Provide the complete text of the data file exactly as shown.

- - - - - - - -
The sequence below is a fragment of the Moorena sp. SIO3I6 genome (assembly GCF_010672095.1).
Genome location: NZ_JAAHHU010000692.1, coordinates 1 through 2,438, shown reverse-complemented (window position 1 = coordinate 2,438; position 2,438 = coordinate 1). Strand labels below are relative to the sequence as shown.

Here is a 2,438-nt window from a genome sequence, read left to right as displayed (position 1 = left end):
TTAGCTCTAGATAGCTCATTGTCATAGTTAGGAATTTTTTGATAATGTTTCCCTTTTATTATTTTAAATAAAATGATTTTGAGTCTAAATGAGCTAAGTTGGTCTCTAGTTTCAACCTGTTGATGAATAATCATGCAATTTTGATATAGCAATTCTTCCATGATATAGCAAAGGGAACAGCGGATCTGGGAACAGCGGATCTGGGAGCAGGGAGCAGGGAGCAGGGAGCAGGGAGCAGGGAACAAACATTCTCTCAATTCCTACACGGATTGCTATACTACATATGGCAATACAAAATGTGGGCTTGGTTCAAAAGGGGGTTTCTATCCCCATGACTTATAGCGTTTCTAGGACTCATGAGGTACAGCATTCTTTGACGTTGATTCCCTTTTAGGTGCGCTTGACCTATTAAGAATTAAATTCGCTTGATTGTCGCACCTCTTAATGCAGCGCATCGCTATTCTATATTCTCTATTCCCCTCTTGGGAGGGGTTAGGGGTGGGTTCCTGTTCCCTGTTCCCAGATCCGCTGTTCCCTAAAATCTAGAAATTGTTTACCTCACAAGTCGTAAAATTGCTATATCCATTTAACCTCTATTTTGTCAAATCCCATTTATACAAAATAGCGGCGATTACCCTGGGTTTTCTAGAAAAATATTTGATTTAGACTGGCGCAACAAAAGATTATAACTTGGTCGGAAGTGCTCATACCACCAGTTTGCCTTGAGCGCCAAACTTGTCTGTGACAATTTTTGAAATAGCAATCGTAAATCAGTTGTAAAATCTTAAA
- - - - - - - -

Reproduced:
The sequence below is a fragment of the Moorena sp. SIO3I6 genome (assembly GCF_010672095.1).
Genome location: NZ_JAAHHU010000692.1, coordinates 1 through 2,438, shown reverse-complemented (window position 1 = coordinate 2,438; position 2,438 = coordinate 1). Strand labels below are relative to the sequence as shown.

Here is a 2,438-nt window from a genome sequence, read left to right as displayed (position 1 = left end):
TTAGCTCTAGATAGCTCATTGTCATAGTTAGGAATTTTTTGATAATGTTTCCCTTTTATTATTTTAAATAAAATGATTTTGAGTCTAAATGAGCTAAGTTGGTCTCTAGTTTCAACCTGTTGATGAATAATCATGCAATTTTGATATAGCAATTCTTCCATGATATAGCAAAGGGAACAGCGGATCTGGGAACAGCGGATCTGGGAGCAGGGAGCAGGGAGCAGGGAGCAGGGAGCAGGGAACAAACATTCTCTCAATTCCTACACGGATTGCTATACTACATATGGCAATACAAAATGTGGGCTTGGTTCAAAAGGGGGTTTCTATCCCCATGACTTATAGCGTTTCTAGGACTCATGAGGTACAGCATTCTTTGACGTTGATTCCCTTTTAGGTGCGCTTGACCTATTAAGAATTAAATTCGCTTGATTGTCGCACCTCTTAATGCAGCGCATCGCTATTCTATATTCTCTATTCCCCTCTTGGGAGGGGTTAGGGGTGGGTTCCTGTTCCCTGTTCCCAGATCCGCTGTTCCCTAAAATCTAGAAATTGTTTACCTCACAAGTCGTAAAATTGCTATATCCATTTAACCTCTATTTTGTCAAATCCCATTTATACAAAATAGCGGCGATTACCCTGGGTTTTCTAGAAAAATATTTGATTTAGACTGGCGCAACAAAAGATTATAACTTGGTCGGAAGTGCTCATACCACCAGTTTGCCTTGAGCGCCAAACTTGTCTGTGACAATTTTTGAAATAGCAATCGTAAATCAGTTGTAAAATCTTAAA